# 4 - MS&amp;E 241: ECONOMIC ANALYSIS Thomas A. Weber 4....

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MS&E 241: ECONOMIC ANALYSIS Thomas A. Weber 4. Demand Theory II Winter 2009 Stanford University Copyright © 2009 T.A. Weber All Rights Reserved -2- MS&E-241-Winter-2009-TAW AGENDA Demand Aggregation Standard Welfare Measures Welfare Changes Key Concepts to Remember

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-3- MS&E-241-Winter-2009-TAW Demand Aggregated Over Many Individuals: Market Demand Function If following properties hold for each individual demand function: Continuity Homogeneity of Degree Zero Walras’ Law Then they hold for the market demand function MARKET DEMAND FUNCTIONS -4- MS&E-241-Winter-2009-TAW Is it possible to find aggregate demand function D(p,w) (for n individuals), such that In general, if everyone faces the same price vector p, then aggregate demand can be written as a function of p, but NOT necessarily also as a function of aggregate income w, unless 1 (, ) n kk k Dpw x pw = = ? / x w ∂∂ MARKET DEMAND FUNCTIONS (Cont’d) 1 0 k n k k k x dw w = = 1 0 n k k dw = = for any small wealth change dw that leaves aggregate wealth the same, i.e., for which 1 ( ,..., ) n dw dw dw = In other words, all the have to be the same across all consumers. 1 n k k ww = = for Wealth effects must compensate each other in the aggregate no matter how the wealth is re-distributed among the individuals!
-5- MS&E-241-Winter-2009-TAW MARKET DEMAND FUNCTIONS (Cont’d) Proposition . A (necessary and) sufficient condition for demand aggregation to be possible is when preferences are such that each consumer k’s indirect utility v k is quasilinear (“of the Gorman form”), i.e., (, ) () kkk k vpw ap bpw =+ Proof: (sufficiency only) By the definition of indirect utility it is Thus, (, (,) ) kk vp ep u u = (, ) (, ( (, ) ) ) ) ) (, ) (, ) k k k k k k pp p ww k k p w v pw v pw e pu x pw v pwh pu x pw vpw v pwxpw += + ' k x pw b p wb p =− And therefore is the same for any consumer k, no matter what his or her wealth level w k . QED -6- MS&E-241-Winter-2009-TAW MARKET DEMAND FUNCTIONS (Cont’d) A market demand functions is useful for making statements about the consumer responses to changes in price and/or aggregate income. Example. Sometimes the market demand function is also useful to explain other aggregate effects, such as the “bandwaggon effect,” under which the demand for a good depends on the expectation about how many consumers will adopt the product.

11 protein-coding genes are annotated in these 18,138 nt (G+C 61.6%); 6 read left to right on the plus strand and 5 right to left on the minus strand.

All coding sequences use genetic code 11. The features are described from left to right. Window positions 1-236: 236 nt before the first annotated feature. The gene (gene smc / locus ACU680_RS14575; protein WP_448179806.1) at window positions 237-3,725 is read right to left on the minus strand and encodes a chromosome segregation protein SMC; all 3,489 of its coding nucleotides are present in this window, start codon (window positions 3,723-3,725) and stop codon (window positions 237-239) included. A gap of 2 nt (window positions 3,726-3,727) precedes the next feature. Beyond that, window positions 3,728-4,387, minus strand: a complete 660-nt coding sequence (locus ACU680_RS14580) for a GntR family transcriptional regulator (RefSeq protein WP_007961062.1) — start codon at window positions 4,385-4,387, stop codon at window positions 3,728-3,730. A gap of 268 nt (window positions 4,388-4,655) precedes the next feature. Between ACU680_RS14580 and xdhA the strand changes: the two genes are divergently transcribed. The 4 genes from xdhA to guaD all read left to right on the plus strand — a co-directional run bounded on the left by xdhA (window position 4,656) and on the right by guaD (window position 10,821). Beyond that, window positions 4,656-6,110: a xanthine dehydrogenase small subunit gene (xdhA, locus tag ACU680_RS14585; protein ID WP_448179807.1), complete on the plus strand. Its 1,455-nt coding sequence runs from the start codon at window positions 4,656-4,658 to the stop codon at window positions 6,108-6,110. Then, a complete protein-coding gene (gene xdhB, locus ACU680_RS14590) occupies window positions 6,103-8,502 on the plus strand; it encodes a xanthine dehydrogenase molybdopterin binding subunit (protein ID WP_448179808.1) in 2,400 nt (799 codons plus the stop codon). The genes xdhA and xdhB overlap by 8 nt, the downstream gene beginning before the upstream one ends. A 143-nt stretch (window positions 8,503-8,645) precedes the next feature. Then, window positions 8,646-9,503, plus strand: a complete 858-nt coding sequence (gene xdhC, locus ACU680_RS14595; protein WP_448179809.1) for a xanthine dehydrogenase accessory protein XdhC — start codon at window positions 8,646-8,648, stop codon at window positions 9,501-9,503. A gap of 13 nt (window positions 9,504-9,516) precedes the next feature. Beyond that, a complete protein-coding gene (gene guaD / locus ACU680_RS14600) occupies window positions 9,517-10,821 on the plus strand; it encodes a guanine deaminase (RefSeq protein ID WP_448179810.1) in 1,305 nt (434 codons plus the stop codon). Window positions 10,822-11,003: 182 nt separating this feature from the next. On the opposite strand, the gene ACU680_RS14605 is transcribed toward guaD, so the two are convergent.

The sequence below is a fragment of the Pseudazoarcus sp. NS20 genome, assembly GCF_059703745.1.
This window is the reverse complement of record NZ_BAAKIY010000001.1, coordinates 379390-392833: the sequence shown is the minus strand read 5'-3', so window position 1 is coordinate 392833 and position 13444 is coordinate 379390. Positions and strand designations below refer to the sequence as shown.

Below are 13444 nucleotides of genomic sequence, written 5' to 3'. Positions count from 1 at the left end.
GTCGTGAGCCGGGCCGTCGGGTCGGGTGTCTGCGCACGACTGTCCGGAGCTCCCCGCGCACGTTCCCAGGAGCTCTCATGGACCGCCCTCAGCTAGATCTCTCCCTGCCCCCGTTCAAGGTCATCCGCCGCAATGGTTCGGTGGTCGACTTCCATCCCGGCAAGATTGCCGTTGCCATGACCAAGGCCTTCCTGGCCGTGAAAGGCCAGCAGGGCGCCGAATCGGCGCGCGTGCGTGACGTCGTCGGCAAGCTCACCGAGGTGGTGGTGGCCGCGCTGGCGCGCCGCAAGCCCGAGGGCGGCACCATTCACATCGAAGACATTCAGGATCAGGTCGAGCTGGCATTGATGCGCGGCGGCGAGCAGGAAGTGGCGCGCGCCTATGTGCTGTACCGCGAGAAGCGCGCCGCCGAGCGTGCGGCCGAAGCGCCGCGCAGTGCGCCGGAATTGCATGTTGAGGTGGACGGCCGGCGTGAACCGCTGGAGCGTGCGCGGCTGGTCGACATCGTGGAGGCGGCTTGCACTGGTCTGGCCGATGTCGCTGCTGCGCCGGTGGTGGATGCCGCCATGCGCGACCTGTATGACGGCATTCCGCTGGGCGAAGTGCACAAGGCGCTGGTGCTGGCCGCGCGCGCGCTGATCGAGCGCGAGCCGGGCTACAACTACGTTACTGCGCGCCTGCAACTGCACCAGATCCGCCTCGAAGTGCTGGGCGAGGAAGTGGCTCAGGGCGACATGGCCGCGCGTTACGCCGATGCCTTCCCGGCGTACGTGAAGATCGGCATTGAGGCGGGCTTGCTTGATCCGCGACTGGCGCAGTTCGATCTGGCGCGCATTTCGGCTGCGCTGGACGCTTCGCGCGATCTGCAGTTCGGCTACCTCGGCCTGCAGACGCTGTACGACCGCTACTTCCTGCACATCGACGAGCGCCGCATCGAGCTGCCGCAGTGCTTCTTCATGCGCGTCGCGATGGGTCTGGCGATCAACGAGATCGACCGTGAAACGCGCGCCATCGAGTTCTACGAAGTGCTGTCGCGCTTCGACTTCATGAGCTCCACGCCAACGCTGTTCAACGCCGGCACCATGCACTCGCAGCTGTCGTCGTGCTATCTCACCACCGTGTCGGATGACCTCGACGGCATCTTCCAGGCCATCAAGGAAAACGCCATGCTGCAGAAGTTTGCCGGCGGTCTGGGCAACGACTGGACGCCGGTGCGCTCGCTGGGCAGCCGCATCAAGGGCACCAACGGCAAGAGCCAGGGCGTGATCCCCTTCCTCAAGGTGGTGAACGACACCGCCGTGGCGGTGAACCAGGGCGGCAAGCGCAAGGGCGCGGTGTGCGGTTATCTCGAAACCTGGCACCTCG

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-7- MS&E-241-Winter-2009-TAW NETWORK EXTERNALITIES Externalities exist when the action of one agent directly affects the environment of another agent; network externalities are externalities between participants of a common network “How much would you pay for the first fax machine?” Complementarity Direct (e.g., in 2-way networks, “exchange transactions”) Indirect (e.g., Microsoft Word) Necessary Conditions: - Compatibility - Interoperability Aggregate Demand depends on the Expected Demand -8- MS&E-241-Winter-2009-TAW GENERATING FULFILLED EXPECTATIONS DEMAND CURVE Demand in the Presence of Network Externalities P ( Q , S ) Q S 1 > 0 S 2 >S 1 Q 1 = S 1 Q 2 = S 2 P ( Q , Q ) S 0 = 0 Bandwaggon Effect
-9- MS&E-241-Winter-2009-TAW P(Q,S) = P(Q,0) + f (S) P Willingness to pay f(S) Externality function, f(0) = 0, f ’’ < 0 Q Output

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## 4 - MS&amp;E 241: ECONOMIC ANALYSIS Thomas A. Weber 4....

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